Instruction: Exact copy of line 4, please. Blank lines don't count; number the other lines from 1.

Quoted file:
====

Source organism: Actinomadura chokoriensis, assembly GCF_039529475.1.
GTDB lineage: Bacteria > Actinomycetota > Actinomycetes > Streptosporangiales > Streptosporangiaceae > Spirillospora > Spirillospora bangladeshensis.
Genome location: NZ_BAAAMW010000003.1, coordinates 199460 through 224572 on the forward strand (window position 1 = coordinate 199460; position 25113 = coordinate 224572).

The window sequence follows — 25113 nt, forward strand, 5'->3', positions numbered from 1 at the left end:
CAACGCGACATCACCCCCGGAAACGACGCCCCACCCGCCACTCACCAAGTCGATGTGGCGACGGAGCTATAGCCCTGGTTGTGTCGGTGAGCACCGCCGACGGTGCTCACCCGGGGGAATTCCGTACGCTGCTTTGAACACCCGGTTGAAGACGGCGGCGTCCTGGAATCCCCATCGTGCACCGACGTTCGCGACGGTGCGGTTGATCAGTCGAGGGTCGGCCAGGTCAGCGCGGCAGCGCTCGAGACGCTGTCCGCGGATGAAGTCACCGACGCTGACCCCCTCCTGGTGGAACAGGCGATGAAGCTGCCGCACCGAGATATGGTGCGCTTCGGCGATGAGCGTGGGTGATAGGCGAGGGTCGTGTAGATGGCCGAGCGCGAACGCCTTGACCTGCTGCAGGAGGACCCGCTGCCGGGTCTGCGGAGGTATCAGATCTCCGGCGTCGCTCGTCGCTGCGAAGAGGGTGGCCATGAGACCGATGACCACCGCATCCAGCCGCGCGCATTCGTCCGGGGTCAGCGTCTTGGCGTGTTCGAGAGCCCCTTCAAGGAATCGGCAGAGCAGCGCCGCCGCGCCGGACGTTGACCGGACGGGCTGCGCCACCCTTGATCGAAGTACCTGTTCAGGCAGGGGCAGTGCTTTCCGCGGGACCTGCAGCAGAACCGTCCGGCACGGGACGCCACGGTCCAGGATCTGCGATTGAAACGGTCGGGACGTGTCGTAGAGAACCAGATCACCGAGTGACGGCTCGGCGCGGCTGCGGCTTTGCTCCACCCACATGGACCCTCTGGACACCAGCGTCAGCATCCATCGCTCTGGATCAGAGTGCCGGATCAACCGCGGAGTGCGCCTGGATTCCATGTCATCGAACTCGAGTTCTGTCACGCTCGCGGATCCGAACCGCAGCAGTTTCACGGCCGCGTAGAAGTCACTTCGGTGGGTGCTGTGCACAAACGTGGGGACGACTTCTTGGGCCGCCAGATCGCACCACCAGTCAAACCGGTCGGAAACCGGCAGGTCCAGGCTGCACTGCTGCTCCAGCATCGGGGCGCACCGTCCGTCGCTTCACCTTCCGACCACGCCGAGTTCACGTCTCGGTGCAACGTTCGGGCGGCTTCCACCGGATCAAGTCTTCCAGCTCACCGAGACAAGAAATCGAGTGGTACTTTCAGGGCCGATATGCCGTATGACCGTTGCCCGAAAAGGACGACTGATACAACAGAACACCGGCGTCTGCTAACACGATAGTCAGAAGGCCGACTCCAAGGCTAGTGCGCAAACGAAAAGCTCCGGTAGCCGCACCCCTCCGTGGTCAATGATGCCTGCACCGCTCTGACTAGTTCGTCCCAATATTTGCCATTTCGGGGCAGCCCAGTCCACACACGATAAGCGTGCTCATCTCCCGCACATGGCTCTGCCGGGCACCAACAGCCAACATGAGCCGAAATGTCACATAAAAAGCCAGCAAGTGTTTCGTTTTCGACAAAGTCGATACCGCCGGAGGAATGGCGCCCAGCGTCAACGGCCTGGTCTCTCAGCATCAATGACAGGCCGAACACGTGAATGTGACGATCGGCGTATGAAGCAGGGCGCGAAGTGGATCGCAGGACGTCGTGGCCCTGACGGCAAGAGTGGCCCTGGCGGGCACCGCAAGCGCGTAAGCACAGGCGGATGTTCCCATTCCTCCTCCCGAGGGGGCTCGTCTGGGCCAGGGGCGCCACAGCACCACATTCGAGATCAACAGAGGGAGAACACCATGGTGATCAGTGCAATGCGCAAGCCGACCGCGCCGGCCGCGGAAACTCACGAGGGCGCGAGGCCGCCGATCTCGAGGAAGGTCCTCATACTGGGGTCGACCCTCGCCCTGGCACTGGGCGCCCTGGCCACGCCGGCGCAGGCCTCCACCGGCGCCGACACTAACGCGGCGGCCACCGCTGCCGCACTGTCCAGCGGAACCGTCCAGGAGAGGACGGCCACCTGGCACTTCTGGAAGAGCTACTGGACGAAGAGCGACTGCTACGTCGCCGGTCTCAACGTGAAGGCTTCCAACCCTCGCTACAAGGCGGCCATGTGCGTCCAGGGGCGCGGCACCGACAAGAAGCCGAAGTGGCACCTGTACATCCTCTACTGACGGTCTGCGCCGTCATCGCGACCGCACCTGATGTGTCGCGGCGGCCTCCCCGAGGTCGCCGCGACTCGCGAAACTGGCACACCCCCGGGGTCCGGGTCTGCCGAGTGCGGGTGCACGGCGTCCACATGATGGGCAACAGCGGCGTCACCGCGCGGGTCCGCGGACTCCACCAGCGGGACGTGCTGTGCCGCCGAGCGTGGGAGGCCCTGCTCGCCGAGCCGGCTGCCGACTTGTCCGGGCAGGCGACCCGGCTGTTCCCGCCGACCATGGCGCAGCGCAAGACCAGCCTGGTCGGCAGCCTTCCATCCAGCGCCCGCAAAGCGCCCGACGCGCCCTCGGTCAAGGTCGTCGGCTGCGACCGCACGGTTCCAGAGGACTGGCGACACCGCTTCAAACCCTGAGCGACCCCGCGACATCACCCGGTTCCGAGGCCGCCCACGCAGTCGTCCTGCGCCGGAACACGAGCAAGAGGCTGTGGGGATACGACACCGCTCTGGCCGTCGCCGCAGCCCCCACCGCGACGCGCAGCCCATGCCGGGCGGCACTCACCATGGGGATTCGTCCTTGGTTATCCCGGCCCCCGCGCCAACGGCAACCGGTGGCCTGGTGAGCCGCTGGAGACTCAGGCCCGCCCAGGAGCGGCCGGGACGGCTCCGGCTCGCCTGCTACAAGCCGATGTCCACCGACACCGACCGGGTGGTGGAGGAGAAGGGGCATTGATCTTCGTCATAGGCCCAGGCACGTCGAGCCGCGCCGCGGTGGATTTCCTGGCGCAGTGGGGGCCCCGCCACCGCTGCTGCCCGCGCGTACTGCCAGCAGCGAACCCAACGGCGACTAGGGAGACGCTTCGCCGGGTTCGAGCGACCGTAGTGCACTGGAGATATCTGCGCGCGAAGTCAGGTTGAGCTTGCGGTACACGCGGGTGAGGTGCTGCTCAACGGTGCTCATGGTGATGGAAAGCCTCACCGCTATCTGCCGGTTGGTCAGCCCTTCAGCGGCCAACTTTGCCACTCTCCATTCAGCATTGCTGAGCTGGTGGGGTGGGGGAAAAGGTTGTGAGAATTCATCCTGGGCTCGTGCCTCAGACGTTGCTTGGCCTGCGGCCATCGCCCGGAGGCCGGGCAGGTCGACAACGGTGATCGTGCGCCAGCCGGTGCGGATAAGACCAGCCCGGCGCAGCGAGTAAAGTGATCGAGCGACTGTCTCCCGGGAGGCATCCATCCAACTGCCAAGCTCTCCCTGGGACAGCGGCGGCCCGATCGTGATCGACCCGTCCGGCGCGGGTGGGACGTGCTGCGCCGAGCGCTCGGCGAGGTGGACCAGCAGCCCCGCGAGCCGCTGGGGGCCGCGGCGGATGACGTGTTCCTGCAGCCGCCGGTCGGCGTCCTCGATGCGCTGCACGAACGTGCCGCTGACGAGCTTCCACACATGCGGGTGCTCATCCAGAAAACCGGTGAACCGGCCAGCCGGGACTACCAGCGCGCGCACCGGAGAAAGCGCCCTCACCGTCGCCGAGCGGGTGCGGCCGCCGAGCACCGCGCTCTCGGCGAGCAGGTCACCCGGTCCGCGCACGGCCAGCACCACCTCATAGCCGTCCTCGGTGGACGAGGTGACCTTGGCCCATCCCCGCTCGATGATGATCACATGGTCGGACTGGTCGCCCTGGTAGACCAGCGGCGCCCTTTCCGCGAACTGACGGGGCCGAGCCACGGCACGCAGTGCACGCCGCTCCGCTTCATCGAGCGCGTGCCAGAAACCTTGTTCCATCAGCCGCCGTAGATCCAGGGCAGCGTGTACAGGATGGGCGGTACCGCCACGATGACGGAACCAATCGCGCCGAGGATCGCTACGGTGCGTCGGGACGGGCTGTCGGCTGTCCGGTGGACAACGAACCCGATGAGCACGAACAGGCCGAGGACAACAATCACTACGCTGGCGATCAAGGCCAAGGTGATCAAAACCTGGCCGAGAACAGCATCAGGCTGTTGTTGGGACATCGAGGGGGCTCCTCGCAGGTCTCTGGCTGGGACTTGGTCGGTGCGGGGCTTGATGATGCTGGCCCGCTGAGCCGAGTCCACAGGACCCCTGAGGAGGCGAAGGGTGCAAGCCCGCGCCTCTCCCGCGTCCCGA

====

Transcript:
The window sequence follows — 25113 nt, forward strand, 5'->3', positions numbered from 1 at the left end: